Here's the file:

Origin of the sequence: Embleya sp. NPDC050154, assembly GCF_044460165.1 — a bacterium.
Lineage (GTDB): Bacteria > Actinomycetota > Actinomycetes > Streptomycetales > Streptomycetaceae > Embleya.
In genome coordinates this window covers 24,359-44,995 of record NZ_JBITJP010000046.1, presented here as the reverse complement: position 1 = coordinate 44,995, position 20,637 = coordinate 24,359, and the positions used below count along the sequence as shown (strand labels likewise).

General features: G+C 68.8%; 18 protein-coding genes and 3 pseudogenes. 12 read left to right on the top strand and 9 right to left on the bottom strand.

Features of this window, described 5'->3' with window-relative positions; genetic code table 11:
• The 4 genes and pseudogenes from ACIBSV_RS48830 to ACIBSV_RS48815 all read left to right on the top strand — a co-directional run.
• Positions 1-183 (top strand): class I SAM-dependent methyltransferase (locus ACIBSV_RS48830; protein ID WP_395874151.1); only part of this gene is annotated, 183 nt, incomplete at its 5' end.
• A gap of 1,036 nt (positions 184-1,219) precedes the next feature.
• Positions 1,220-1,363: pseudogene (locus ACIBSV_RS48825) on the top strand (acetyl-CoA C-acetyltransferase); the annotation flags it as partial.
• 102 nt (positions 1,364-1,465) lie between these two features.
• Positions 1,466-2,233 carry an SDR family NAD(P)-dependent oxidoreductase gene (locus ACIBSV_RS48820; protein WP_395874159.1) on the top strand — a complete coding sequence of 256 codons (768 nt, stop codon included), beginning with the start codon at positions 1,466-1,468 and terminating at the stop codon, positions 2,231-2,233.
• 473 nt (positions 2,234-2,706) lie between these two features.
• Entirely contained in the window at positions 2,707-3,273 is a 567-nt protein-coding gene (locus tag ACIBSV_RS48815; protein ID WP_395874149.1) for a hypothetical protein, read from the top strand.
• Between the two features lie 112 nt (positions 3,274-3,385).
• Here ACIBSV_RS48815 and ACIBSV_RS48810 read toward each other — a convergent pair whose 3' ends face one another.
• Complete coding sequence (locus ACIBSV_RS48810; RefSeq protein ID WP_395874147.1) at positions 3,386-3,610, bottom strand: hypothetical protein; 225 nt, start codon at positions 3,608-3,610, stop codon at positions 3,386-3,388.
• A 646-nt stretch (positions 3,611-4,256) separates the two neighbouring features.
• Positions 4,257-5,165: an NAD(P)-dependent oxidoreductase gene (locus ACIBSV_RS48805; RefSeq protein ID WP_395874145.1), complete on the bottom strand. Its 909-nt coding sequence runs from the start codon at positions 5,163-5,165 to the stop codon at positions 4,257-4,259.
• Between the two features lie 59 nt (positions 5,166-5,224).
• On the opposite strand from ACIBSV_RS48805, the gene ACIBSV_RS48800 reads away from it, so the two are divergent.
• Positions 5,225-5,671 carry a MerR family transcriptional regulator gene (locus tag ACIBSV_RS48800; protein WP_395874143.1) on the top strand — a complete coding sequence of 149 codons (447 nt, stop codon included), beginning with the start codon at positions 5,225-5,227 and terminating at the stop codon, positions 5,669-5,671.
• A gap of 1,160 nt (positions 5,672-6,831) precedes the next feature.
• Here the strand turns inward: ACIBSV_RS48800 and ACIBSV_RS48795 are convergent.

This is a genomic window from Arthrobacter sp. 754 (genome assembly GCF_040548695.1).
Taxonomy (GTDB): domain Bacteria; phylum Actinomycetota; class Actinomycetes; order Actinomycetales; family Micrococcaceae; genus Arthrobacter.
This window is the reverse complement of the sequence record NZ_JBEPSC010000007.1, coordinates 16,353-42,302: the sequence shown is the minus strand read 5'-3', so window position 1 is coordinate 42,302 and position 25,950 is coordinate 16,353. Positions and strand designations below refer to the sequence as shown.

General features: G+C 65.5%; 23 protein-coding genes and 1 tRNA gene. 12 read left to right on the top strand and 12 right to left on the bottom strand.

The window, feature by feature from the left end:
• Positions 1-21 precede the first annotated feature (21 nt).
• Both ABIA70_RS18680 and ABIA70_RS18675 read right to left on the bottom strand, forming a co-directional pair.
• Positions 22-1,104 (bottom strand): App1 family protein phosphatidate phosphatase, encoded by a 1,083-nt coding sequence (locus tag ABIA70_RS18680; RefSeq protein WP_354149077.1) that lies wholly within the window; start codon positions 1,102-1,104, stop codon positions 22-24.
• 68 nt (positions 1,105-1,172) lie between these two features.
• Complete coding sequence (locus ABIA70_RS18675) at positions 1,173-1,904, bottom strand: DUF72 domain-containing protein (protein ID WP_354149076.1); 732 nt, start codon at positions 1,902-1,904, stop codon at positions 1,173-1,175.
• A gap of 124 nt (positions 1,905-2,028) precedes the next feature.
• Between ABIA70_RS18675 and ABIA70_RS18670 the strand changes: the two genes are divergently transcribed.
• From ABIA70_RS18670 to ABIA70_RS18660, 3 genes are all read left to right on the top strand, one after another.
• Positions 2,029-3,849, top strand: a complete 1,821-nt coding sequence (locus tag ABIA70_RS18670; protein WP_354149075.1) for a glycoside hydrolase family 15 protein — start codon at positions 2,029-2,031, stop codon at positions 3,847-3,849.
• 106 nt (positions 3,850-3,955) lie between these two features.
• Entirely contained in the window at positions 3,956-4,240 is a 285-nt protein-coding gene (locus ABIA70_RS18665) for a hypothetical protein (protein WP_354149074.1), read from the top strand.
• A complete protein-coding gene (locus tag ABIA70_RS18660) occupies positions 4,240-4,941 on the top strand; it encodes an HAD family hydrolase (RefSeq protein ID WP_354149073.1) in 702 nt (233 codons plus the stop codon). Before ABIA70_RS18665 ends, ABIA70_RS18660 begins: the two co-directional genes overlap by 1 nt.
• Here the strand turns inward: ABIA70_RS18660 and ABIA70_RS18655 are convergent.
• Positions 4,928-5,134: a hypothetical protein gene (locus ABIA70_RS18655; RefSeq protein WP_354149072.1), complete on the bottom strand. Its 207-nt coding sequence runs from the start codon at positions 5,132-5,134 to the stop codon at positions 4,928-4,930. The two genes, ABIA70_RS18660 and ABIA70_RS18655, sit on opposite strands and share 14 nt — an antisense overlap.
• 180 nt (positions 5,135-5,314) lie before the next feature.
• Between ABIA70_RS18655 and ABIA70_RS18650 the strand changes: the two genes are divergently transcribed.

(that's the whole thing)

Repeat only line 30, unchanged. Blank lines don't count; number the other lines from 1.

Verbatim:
• Both ABIA70_RS18680 and ABIA70_RS18675 read right to left on the bottom strand, forming a co-directional pair.